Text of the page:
ALEXANDER D.M., VIGNALI C., BAUER F.E., BRANDT W.N., HORNSCHEMEIER A.E., GARMIRE G.P. and SCHNEIDER D.P.
Abstract (from CDS):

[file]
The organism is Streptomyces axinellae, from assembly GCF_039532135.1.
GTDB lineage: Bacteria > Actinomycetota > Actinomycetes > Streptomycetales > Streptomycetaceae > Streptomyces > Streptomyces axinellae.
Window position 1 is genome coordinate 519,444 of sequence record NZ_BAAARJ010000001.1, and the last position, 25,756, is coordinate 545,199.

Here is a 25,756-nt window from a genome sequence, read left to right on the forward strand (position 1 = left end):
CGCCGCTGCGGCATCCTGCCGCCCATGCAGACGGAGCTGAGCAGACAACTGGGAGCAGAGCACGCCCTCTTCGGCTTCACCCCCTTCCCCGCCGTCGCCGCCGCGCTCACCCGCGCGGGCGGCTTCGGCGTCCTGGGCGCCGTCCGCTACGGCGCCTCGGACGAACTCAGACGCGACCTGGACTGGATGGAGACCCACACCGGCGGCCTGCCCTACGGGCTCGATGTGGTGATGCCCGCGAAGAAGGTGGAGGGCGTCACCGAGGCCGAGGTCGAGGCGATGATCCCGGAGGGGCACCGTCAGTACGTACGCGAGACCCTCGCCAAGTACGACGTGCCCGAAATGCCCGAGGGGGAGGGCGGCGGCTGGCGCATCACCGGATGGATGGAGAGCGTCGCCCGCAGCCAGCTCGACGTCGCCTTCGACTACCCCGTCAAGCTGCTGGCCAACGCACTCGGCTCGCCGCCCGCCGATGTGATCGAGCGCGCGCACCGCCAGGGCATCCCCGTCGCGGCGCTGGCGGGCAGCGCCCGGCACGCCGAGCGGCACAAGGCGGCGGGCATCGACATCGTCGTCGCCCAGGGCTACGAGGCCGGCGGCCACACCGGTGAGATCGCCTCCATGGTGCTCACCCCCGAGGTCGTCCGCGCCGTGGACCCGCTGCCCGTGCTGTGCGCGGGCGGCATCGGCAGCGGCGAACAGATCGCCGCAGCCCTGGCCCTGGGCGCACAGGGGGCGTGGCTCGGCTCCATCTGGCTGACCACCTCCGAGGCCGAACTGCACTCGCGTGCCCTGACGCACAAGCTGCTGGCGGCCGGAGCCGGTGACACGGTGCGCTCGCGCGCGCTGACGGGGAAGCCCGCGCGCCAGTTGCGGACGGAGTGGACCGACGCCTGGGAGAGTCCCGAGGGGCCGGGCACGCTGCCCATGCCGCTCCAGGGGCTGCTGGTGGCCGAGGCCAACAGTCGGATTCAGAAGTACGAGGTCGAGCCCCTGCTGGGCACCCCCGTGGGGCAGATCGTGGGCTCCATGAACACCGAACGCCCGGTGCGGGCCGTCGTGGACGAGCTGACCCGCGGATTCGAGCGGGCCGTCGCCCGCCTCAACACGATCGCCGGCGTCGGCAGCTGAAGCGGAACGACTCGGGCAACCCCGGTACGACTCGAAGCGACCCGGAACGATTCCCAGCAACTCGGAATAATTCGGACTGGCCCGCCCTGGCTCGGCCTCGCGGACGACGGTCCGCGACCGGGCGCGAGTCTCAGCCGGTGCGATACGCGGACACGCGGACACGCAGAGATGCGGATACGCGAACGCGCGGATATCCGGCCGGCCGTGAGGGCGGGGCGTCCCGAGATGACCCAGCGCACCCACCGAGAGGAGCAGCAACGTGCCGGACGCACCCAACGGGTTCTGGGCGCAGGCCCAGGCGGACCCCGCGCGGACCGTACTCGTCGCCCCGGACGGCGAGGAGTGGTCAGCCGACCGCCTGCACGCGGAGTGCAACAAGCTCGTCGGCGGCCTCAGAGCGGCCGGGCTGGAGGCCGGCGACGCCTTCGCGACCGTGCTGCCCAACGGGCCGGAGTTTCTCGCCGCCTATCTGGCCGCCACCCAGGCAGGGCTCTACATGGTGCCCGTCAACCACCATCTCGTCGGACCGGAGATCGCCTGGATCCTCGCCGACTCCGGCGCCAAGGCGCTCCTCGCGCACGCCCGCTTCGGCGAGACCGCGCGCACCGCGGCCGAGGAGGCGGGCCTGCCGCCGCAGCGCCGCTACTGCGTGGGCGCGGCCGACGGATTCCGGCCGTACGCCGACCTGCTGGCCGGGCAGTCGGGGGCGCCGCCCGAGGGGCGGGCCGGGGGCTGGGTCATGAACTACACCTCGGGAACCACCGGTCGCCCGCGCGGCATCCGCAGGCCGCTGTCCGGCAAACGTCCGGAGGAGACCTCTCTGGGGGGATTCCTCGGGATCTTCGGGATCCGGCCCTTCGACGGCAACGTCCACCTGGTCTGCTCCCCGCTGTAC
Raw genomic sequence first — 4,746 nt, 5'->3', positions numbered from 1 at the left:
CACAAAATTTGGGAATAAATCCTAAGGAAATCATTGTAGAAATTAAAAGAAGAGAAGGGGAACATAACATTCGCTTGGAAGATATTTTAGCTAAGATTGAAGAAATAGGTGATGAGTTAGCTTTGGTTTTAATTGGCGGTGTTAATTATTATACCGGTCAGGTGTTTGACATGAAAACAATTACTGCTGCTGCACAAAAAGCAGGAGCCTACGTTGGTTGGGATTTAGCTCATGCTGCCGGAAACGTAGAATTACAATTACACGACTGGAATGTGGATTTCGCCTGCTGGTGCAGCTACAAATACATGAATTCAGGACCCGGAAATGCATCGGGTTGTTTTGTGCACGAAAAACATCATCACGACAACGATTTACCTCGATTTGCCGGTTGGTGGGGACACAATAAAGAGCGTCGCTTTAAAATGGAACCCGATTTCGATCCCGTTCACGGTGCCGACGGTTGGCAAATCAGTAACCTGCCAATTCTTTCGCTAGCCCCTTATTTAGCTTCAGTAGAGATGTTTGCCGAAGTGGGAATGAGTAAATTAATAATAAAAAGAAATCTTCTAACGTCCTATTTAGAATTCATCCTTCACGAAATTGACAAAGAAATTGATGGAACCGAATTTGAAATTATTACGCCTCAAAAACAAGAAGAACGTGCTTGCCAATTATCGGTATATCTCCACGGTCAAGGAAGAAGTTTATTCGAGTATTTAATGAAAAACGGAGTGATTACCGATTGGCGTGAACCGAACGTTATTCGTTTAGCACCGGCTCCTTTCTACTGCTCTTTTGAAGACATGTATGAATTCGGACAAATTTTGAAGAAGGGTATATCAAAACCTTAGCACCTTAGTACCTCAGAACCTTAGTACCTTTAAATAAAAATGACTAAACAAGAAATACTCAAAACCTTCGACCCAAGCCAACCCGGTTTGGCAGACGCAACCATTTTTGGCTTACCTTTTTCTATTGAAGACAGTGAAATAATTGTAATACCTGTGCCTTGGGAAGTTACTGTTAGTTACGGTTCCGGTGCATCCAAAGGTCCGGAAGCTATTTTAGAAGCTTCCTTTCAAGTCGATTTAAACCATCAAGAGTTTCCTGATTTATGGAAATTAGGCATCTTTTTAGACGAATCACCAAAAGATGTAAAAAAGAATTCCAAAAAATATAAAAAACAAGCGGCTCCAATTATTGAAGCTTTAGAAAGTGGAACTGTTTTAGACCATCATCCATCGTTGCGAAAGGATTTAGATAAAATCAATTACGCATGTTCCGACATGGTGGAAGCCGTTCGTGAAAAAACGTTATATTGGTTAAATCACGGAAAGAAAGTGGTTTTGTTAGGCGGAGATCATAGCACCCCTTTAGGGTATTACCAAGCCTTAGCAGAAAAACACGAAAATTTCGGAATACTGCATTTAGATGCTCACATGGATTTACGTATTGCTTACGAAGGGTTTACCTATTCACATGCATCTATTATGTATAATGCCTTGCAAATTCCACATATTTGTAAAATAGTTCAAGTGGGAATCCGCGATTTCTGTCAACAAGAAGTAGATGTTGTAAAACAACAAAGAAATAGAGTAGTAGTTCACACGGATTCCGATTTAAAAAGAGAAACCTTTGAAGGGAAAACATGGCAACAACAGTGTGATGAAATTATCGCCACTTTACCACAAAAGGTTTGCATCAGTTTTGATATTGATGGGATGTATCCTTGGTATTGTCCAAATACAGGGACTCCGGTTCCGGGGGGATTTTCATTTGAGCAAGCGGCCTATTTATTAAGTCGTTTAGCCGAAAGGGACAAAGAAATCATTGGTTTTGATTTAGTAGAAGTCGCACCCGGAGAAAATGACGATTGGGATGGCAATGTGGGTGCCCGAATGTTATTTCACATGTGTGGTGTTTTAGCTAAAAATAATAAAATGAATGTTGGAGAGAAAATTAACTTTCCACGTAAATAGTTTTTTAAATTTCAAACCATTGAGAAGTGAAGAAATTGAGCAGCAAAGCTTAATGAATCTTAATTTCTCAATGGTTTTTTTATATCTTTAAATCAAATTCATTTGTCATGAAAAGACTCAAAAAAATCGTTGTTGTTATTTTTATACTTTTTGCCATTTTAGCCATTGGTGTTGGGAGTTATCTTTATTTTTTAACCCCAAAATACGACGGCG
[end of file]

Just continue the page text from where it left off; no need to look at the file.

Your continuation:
The multiwavelength properties of very red objects [VROs; (I-K)≥4] are largely unknown since many of these sources are optically faint (I≥24) and undetected at most wavelengths. Here we provide constraints on the X-ray (0.5-8.0 keV) properties of VROs using the 1 Ms Chandra exposure of an 8'.4x8'.4 region within the Hawaii flanking-field area containing the Hubble Deep Field North (HDF-N). We find that VROs detected in the hard band (2.0-8.0 keV) have flat X-ray spectral slopes (Γ~0.9) and X-ray properties consistent with those expected from luminous obscured AGNs. The fraction of such sources in the K≤20.1 VRO population is 14+11–7%. Conversely, the average X-ray spectral slope of VROs detected in the soft band (0.5-2.0 keV) but not in the hard band is comparatively steep (Γ>1.4), and the X-ray emission from these sources is consistent with that expected from less energetic processes (i.e., star formation, low-luminosity AGN activity, normal elliptical galaxy emission); star formation and low-luminosity AGN activity scenarios are favored in those sources with irregular optical morphologies. Stacking analyses of the X-ray emission from VROs not individually detected at X-ray energies yield significant detections (≥99% confidence level) in the soft band and in the full band (0.5-8.0 keV). We find this X-ray emission is produced predominantly by the optically brightest VROs. The simplest explanation of this result is that we have detected the average X-ray emission from nonactive VROs with low X-ray-to-optical flux ratios [log(fx/f_I_)~-2]; this is consistent with that expected if the majority of these VROs are ~M*I elliptical galaxies. A number of VROs are also detected with mid-infrared (15 µm) and radio emission, and we provide constraints on the nature of this emission.